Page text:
by I.M. Knott-Tawkin
At last, the wars between rhetoric-composition, literature and creative writing are over. Thanks to a new interdisciplinary major in texting, not writing, Grover College aims to set the pace for other colleges and universities hoping to revolutionize English instruction and remove the stuffy classics and annoying marginal comments from the curriculum once and for all.
“Rhet-comp attempted to replace traditional literary studies with lofty, statistical and equally incomprehensive research studies,” explained H. Robert Hanson, the former head of the English department at Grover College. His job title has been changed to Textmaster. “And it’s common knowledge that the creative writing types never quite fit in, here or anywhere. Now, we have a captive audience for our major. It’s something students already do day and night. We are proud to roll out—or should we say tap out– our new texting major.”
American English Association executive director and Grover College alumna Halle Smith said, “Students didn’t buy the power of the humanities in today’s sinking economy, and Grover adjuncts got tired of their 7-7 loads so that full-timers could do their research and subsist on 2-2 teaching loads. We believe this major is in step with the times. It’s also affordable.”
Text studies aims to keep the curriculum right where students want it – in the palm of their hand, in their pocket or in that weird spot in their laps that makes them look like they are sleeping in class.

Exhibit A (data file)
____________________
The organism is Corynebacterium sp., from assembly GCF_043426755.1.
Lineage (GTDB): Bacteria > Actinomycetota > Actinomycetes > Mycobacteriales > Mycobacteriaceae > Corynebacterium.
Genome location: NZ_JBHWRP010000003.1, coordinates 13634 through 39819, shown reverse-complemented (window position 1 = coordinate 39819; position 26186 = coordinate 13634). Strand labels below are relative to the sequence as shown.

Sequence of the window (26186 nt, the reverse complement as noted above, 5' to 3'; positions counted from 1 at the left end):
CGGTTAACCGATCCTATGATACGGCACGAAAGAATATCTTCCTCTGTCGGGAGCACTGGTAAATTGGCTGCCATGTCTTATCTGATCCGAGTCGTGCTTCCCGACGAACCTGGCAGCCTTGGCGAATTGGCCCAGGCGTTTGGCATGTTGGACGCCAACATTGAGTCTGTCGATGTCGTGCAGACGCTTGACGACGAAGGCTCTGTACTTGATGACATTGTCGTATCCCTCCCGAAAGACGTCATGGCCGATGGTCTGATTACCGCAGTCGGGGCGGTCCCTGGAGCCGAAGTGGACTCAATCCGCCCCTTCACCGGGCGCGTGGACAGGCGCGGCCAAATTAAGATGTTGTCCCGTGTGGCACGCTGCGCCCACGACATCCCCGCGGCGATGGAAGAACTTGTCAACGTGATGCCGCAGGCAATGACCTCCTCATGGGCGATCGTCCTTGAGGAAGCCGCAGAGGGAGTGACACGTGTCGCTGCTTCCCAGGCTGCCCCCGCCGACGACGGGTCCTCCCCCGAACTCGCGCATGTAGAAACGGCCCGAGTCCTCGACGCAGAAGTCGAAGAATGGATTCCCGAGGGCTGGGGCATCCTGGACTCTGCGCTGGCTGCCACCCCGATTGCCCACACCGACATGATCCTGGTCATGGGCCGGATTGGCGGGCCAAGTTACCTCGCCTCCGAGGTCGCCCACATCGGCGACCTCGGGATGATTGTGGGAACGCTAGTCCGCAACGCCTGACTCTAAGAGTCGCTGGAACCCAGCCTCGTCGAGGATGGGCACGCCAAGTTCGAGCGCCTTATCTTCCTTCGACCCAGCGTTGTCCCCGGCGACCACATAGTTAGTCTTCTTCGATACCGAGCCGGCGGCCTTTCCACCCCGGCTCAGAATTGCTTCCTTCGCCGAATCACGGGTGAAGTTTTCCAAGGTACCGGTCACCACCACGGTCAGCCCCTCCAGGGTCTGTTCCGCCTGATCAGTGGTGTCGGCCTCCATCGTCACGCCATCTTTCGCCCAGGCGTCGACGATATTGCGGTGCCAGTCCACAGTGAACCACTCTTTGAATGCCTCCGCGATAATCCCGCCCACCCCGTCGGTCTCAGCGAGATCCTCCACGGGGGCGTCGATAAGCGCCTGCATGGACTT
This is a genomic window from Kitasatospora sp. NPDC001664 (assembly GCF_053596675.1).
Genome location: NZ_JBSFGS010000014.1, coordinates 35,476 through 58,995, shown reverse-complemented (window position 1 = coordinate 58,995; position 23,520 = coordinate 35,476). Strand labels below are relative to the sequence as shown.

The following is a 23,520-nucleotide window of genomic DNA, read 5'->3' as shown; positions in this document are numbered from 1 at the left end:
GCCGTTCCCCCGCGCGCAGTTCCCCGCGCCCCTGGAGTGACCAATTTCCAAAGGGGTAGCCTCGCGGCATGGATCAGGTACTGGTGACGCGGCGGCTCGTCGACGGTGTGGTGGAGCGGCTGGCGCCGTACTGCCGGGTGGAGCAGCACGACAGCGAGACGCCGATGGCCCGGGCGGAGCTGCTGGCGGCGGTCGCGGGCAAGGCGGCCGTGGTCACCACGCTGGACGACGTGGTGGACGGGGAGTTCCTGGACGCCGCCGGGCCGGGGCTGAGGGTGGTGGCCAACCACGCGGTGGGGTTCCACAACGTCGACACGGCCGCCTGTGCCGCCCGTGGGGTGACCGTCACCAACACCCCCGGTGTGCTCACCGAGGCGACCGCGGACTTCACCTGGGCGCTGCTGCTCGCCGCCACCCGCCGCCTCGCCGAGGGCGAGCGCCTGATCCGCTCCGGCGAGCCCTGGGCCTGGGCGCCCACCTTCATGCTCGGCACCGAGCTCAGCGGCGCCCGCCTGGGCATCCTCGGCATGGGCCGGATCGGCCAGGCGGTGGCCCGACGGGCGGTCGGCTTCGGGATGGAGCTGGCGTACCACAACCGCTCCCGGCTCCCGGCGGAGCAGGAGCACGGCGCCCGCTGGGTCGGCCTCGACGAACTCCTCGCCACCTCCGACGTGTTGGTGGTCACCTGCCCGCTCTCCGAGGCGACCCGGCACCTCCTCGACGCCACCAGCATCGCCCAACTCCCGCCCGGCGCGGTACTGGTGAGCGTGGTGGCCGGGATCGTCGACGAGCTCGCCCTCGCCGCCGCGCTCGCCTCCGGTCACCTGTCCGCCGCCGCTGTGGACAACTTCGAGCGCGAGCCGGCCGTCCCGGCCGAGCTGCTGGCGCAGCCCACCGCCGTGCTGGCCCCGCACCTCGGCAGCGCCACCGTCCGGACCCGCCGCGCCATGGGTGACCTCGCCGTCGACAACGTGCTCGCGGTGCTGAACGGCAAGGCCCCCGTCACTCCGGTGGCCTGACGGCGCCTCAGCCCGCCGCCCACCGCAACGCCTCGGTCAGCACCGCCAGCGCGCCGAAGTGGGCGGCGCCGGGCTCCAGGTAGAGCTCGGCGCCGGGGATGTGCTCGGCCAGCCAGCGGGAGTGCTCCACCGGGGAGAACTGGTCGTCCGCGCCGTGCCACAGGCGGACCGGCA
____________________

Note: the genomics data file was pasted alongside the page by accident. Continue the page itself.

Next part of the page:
As more and more colleges have moved from textbook purchase to rental – and fewer students are opting to do even that – text studies will make sure that students leave college with money in their pocket or at least tendonitis, trigger thumb and permanent eye problems.
“Not since the slate and stone has education been so transformed,” said Grover trustee, Bert Cleveland. “It will keep us competitive.”
“We feel that ours is a green program,” library director Ernie Wolf added. “No more papers, no more books, no more adjuncts’ tired looks.” He aims to begin purging the college’s literature collection immediately.
Peer critiquing will form the heart of the program. Students will read each others’ text messages, text back and just keep the ball rolling for 50-minute classes three times a week or 75-minute classes twice a week. An online program was nixed because students didn’t want to have to sit behind a large computer screen and do anything other than text.
“If I can hold my entire course in my hand, I’m much happier,” said junior text major Bess Wingfield. “In fact, I plan to sleep with it.”